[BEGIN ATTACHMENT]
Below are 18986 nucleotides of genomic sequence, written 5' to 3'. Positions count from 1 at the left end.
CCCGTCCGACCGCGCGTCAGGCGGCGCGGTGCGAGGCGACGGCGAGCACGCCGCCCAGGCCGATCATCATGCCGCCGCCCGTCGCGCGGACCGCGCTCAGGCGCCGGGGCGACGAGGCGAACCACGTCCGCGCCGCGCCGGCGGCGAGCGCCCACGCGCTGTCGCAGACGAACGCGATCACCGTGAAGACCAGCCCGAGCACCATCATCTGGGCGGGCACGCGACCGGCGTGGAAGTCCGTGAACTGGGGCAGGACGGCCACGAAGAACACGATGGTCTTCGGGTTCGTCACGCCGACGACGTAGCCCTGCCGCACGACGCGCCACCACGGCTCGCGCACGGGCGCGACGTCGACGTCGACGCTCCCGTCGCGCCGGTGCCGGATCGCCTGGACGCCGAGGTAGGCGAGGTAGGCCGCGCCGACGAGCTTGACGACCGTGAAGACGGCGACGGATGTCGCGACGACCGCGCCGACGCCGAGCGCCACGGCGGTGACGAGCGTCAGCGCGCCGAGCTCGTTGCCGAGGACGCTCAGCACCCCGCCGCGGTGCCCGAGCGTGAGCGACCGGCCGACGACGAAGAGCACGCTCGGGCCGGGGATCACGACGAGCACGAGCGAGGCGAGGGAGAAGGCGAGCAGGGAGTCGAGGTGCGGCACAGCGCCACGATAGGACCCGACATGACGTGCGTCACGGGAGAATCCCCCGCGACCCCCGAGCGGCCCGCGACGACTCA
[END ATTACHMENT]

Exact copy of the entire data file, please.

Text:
Below are 18986 nucleotides of genomic sequence, written 5' to 3'. Positions count from 1 at the left end.
CCCGTCCGACCGCGCGTCAGGCGGCGCGGTGCGAGGCGACGGCGAGCACGCCGCCCAGGCCGATCATCATGCCGCCGCCCGTCGCGCGGACCGCGCTCAGGCGCCGGGGCGACGAGGCGAACCACGTCCGCGCCGCGCCGGCGGCGAGCGCCCACGCGCTGTCGCAGACGAACGCGATCACCGTGAAGACCAGCCCGAGCACCATCATCTGGGCGGGCACGCGACCGGCGTGGAAGTCCGTGAACTGGGGCAGGACGGCCACGAAGAACACGATGGTCTTCGGGTTCGTCACGCCGACGACGTAGCCCTGCCGCACGACGCGCCACCACGGCTCGCGCACGGGCGCGACGTCGACGTCGACGCTCCCGTCGCGCCGGTGCCGGATCGCCTGGACGCCGAGGTAGGCGAGGTAGGCCGCGCCGACGAGCTTGACGACCGTGAAGACGGCGACGGATGTCGCGACGACCGCGCCGACGCCGAGCGCCACGGCGGTGACGAGCGTCAGCGCGCCGAGCTCGTTGCCGAGGACGCTCAGCACCCCGCCGCGGTGCCCGAGCGTGAGCGACCGGCCGACGACGAAGAGCACGCTCGGGCCGGGGATCACGACGAGCACGAGCGAGGCGAGGGAGAAGGCGAGCAGGGAGTCGAGGTGCGGCACAGCGCCACGATAGGACCCGACATGACGTGCGTCACGGGAGAATCCCCCGCGACCCCCGAGCGGCCCGCGACGACTCA